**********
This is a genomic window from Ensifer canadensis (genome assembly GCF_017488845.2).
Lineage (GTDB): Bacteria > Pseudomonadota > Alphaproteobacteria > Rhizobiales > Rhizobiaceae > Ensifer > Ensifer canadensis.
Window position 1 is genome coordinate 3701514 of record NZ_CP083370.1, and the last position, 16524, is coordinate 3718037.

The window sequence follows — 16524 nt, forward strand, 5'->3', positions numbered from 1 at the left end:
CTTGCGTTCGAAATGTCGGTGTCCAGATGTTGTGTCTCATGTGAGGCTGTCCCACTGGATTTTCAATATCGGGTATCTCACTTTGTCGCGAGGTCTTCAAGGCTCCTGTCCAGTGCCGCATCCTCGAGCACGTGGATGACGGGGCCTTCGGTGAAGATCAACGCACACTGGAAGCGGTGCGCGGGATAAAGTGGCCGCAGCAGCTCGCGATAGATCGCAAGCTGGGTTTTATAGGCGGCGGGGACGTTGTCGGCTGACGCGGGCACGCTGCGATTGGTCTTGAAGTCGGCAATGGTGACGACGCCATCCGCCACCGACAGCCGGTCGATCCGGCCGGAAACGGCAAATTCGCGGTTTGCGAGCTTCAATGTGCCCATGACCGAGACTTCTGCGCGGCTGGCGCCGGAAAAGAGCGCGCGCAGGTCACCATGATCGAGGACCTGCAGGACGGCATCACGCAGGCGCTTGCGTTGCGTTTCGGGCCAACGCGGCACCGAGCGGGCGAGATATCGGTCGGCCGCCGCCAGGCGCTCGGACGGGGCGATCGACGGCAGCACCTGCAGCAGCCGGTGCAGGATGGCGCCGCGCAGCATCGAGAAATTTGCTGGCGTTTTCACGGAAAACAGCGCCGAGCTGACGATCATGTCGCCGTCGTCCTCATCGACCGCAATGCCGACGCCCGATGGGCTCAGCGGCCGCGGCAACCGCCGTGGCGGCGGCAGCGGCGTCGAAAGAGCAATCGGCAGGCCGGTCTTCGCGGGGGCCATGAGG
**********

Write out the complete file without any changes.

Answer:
This is a genomic window from Ensifer canadensis (genome assembly GCF_017488845.2).
Lineage (GTDB): Bacteria > Pseudomonadota > Alphaproteobacteria > Rhizobiales > Rhizobiaceae > Ensifer > Ensifer canadensis.
Window position 1 is genome coordinate 3701514 of record NZ_CP083370.1, and the last position, 16524, is coordinate 3718037.

The window sequence follows — 16524 nt, forward strand, 5'->3', positions numbered from 1 at the left end:
CTTGCGTTCGAAATGTCGGTGTCCAGATGTTGTGTCTCATGTGAGGCTGTCCCACTGGATTTTCAATATCGGGTATCTCACTTTGTCGCGAGGTCTTCAAGGCTCCTGTCCAGTGCCGCATCCTCGAGCACGTGGATGACGGGGCCTTCGGTGAAGATCAACGCACACTGGAAGCGGTGCGCGGGATAAAGTGGCCGCAGCAGCTCGCGATAGATCGCAAGCTGGGTTTTATAGGCGGCGGGGACGTTGTCGGCTGACGCGGGCACGCTGCGATTGGTCTTGAAGTCGGCAATGGTGACGACGCCATCCGCCACCGACAGCCGGTCGATCCGGCCGGAAACGGCAAATTCGCGGTTTGCGAGCTTCAATGTGCCCATGACCGAGACTTCTGCGCGGCTGGCGCCGGAAAAGAGCGCGCGCAGGTCACCATGATCGAGGACCTGCAGGACGGCATCACGCAGGCGCTTGCGTTGCGTTTCGGGCCAACGCGGCACCGAGCGGGCGAGATATCGGTCGGCCGCCGCCAGGCGCTCGGACGGGGCGATCGACGGCAGCACCTGCAGCAGCCGGTGCAGGATGGCGCCGCGCAGCATCGAGAAATTTGCTGGCGTTTTCACGGAAAACAGCGCCGAGCTGACGATCATGTCGCCGTCGTCCTCATCGACCGCAATGCCGACGCCCGATGGGCTCAGCGGCCGCGGCAACCGCCGTGGCGGCGGCAGCGGCGTCGAAAGAGCAATCGGCAGGCCGGTCTTCGCGGGGGCCATGAGG